While praying may be a healthy practice, it can quickly become limiting and misguided.
The Horoscope Bypass
When we frequently lookout for help and advice, as is with Horoscopes and Psychics’ case, we’re failing to tap into our inner wellsprings of wisdom and strength and enable external predictions to control the results of our own lives.
The Horoscope Bypass is derived from fear and mistrust of ourselves, our inability to make decisions, and our inability to manage anything complicated that comes our way.
The Saint Bypass
As children, we had been conditioned to feel that a “spiritual person” is always kind, compassionate, and saintly. In adulthood, we continue to replicate this story to ourselves, and sadly, it may cause us tremendous suffering.
The Saint Bypass is a manifestation of extreme “black or white” thinking, boosting the inherent belief that spiritual folks can’t have dark sides because that would make them “unspiritual.” This sort of bypass is essentially avoidance of one’s Shadow Self (dark side) by overcompensating with the guise of a sweet, heavenly exterior. Self-sacrifice is a significant symptom of the bypassing.
. . .
It protects us from items that look too painful to manage, yet this protection comes at a price. Ignoring or avoiding the problem can make anxiety worse in the long term and make the issue harder to fix in the future.
Even though avoidance is a primary motivator behind this kind of behavior, different aspects play a part in forming it.
Wellness culture, which frequently perpetuates thoughts of Toxic positivity and permanent optimism, is occasionally a driving force supporting spiritual bypassing.
It teaches people they can’t be healthy or well unless they can rise above any negativity. Ignoring these signs may result in worse problems in the future.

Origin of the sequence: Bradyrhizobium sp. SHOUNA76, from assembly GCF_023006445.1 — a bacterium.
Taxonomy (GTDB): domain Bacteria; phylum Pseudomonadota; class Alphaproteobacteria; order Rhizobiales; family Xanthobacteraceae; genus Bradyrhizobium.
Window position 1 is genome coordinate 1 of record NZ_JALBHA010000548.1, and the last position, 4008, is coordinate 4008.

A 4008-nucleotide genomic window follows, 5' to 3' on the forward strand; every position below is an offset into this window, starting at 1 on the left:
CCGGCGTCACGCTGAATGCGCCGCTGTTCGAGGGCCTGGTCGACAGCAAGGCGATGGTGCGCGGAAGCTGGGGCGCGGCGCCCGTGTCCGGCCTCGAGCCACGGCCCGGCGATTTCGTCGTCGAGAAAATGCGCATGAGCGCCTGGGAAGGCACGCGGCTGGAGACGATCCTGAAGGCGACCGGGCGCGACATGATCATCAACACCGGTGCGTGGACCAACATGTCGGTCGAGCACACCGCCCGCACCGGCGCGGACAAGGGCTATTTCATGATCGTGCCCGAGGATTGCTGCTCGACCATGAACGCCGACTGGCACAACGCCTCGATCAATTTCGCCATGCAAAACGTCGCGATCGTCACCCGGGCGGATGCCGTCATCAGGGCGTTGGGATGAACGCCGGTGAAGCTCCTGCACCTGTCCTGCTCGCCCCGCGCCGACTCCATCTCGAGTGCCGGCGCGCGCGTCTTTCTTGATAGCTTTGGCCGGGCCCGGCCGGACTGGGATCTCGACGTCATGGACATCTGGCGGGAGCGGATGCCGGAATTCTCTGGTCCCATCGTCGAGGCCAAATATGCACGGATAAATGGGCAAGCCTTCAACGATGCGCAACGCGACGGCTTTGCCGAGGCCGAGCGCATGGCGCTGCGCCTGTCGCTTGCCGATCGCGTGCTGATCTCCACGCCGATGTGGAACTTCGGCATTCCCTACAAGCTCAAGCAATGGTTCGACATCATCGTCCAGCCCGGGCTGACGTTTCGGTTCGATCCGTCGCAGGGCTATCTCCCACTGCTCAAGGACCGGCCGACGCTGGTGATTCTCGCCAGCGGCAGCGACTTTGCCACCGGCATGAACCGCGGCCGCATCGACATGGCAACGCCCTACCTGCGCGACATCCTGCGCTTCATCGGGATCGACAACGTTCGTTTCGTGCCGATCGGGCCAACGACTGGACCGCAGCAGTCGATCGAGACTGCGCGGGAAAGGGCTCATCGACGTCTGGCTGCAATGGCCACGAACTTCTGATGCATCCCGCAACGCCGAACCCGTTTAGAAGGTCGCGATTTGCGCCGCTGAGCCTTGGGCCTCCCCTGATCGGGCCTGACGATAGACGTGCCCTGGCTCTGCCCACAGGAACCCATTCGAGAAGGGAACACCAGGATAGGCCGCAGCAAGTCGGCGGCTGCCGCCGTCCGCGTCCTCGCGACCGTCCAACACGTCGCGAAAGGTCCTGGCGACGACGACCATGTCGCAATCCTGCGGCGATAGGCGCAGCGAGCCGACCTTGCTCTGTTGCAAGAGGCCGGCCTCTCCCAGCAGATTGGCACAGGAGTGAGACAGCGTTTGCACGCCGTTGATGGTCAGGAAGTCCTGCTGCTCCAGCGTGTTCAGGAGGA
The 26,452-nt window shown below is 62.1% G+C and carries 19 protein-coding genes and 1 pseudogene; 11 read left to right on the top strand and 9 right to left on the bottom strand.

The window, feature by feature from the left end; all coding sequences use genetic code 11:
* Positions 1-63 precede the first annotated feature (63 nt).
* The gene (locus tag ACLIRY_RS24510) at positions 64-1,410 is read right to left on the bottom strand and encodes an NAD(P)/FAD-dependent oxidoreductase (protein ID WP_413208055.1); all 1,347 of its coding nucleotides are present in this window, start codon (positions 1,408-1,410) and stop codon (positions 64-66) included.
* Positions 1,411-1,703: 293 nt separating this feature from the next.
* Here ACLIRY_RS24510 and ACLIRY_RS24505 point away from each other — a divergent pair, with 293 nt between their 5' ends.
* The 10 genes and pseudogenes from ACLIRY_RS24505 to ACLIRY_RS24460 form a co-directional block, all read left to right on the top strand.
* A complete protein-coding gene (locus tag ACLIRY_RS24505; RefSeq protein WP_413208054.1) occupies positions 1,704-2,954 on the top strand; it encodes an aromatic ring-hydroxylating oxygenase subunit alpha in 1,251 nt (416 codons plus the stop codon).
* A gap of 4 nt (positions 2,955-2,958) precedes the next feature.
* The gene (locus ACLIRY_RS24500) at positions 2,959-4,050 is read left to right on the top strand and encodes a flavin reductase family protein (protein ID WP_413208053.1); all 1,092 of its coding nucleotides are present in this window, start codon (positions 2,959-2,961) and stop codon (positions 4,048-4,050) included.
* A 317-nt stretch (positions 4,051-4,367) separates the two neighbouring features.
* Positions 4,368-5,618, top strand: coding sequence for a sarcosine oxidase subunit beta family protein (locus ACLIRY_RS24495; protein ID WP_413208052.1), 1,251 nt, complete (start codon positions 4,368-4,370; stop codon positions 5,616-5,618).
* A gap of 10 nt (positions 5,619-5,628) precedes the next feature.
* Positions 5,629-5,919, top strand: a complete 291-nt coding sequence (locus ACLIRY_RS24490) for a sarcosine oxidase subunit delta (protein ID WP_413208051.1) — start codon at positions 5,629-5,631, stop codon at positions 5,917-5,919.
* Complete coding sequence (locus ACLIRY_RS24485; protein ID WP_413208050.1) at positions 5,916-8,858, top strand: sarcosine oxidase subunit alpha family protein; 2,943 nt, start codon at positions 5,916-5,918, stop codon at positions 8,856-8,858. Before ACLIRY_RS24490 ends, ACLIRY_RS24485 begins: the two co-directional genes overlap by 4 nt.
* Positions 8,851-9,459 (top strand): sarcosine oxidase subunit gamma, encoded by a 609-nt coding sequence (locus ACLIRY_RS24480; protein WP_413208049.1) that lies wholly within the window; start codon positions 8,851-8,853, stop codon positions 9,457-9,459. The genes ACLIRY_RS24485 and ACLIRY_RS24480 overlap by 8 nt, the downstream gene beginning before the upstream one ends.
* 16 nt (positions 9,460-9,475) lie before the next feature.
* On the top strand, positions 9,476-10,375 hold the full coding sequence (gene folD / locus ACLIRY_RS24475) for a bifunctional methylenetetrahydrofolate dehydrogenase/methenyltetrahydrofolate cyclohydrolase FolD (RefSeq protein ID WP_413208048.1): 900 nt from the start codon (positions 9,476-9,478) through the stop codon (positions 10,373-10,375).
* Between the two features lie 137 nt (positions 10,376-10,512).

Harmful Impacts Of spiritual Bypass
Spiritual bypassing is not always a terrible thing. In times of acute distress, it may be a means to ease anxiety or frustration temporarily. But researchers suggest it may be harmful when utilized as a long-term solution to curb issues.
Spiritual bypassing may have lots of negative results.
It may impact individual well-being in addition to relationships with other individuals. Some of the possible negative consequences comprise:
- Blind allegiance to leaders
- Control issues
- Disregard for responsibility
- Emotional harassment
- Excessive tolerance of improper or inappropriate behavior
- Feelings of pity
- Spiritual narcissism
1. Denying Difficult Emotions
People often take part in spiritual bypassing when they believe they shouldn’t be feeling what they’re feeling. Negative feelings can be overpowering sometimes.
Instead of dealing with all the negative emotions — and any consequent reactions to these feelings — spiritual bypassing becomes an instrument for avoidance.
As you should not attempt to curb your negative emotions to prevent distress, it’s also wise to control the urge to save others from feelings or situations which make you uncomfortable. Attempting to save or protect others — from their plight or their own poor decisions — may also develop into a kind of spiritual bypassing.
2. Dismissing Different People’s Emotions
Occasionally, spiritual bypassing may be utilized as an instrument to gaslight others to stay quiet about things that have harmed them.
Instead of being permitted to express their pain, those who’ve been mistreated are advised by others that they’re becoming a negative person.
3. Avoiding Responsibility
Spiritual bypassing also lowers the distress that individuals might feel as a consequence of cognitive dissonance. People today feel uneasy when they hold two contradictory beliefs or act in ways that aren’t in agreement with their ideas.
For instance, if you think yourself to be a fantastic person, you may struggle to take responsibility for hurtful things which you’ve done. Admitting you have hurt someone else during your activities causes feelings of guilt and works with your urge to find yourself in a favorable light.